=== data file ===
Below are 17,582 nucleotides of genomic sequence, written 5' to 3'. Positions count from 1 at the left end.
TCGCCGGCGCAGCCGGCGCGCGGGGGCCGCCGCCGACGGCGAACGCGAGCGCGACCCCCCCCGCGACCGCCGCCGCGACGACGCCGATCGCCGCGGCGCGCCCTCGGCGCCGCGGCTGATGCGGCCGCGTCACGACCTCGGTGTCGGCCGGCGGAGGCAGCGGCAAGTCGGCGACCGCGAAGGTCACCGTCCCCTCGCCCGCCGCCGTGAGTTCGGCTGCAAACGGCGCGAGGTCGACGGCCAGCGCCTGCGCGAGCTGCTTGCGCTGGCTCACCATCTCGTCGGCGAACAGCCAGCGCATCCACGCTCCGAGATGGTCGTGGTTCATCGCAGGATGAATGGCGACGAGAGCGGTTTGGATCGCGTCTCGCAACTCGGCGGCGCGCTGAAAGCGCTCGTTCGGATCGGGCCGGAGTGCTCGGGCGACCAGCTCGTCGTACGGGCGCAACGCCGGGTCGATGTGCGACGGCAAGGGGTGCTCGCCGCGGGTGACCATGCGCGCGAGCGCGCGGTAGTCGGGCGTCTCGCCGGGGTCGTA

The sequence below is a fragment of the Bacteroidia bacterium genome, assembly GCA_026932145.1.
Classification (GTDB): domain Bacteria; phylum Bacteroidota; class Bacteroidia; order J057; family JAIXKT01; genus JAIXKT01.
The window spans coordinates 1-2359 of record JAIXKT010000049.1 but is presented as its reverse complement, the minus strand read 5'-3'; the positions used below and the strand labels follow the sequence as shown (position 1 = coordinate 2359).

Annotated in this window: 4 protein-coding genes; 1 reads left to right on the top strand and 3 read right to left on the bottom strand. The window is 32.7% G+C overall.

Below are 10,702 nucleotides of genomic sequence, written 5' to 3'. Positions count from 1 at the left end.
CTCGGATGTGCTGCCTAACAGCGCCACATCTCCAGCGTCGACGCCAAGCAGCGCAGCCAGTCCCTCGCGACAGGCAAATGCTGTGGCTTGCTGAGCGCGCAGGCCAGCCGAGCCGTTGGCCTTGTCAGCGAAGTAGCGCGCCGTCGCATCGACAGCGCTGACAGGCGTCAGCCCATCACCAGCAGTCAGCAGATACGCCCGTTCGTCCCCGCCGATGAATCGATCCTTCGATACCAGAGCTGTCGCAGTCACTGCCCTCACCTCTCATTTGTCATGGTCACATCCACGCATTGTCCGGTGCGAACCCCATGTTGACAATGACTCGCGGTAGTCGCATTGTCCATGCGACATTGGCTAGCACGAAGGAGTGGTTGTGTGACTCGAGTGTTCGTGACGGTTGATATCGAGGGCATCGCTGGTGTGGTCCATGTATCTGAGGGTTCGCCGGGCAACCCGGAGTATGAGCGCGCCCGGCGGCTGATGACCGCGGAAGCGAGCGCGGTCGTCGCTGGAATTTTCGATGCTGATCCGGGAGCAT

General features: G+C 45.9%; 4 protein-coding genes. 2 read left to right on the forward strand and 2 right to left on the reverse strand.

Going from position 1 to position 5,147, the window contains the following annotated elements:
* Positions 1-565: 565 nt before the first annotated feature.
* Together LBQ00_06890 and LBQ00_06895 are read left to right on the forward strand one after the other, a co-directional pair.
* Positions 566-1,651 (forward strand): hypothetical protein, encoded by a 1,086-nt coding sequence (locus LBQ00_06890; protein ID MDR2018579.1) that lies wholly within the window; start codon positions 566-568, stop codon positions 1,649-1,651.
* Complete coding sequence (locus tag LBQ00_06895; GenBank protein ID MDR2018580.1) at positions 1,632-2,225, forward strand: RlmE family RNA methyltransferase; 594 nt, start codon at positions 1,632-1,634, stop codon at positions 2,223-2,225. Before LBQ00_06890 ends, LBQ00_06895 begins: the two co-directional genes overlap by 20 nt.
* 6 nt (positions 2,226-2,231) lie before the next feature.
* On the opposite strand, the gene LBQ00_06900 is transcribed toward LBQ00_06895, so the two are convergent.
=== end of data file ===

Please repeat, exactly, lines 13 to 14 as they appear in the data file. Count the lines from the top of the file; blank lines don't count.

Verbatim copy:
* Positions 566-1,651 (forward strand): hypothetical protein, encoded by a 1,086-nt coding sequence (locus LBQ00_06890; protein ID MDR2018579.1) that lies wholly within the window; start codon positions 566-568, stop codon positions 1,649-1,651.
* Complete coding sequence (locus tag LBQ00_06895; GenBank protein ID MDR2018580.1) at positions 1,632-2,225, forward strand: RlmE family RNA methyltransferase; 594 nt, start codon at positions 1,632-1,634, stop codon at positions 2,223-2,225. Before LBQ00_06890 ends, LBQ00_06895 begins: the two co-directional genes overlap by 20 nt.